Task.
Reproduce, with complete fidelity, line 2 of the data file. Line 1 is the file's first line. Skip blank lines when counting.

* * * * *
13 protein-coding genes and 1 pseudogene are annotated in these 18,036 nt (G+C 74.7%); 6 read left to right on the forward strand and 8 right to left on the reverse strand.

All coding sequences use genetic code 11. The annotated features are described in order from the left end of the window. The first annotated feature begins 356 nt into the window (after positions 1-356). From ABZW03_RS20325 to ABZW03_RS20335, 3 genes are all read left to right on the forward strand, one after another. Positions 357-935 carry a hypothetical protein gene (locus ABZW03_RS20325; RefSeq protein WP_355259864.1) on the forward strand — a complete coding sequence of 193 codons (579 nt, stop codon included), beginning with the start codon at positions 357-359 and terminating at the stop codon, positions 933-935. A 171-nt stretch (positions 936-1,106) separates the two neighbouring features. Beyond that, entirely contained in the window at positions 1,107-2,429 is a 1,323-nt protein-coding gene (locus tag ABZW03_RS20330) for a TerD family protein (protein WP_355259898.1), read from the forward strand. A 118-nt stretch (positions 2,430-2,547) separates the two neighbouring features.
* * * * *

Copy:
All coding sequences use genetic code 11. The annotated features are described in order from the left end of the window. The first annotated feature begins 356 nt into the window (after positions 1-356). From ABZW03_RS20325 to ABZW03_RS20335, 3 genes are all read left to right on the forward strand, one after another. Positions 357-935 carry a hypothetical protein gene (locus ABZW03_RS20325; RefSeq protein WP_355259864.1) on the forward strand — a complete coding sequence of 193 codons (579 nt, stop codon included), beginning with the start codon at positions 357-359 and terminating at the stop codon, positions 933-935. A 171-nt stretch (positions 936-1,106) separates the two neighbouring features. Beyond that, entirely contained in the window at positions 1,107-2,429 is a 1,323-nt protein-coding gene (locus tag ABZW03_RS20330) for a TerD family protein (protein WP_355259898.1), read from the forward strand. A 118-nt stretch (positions 2,430-2,547) separates the two neighbouring features.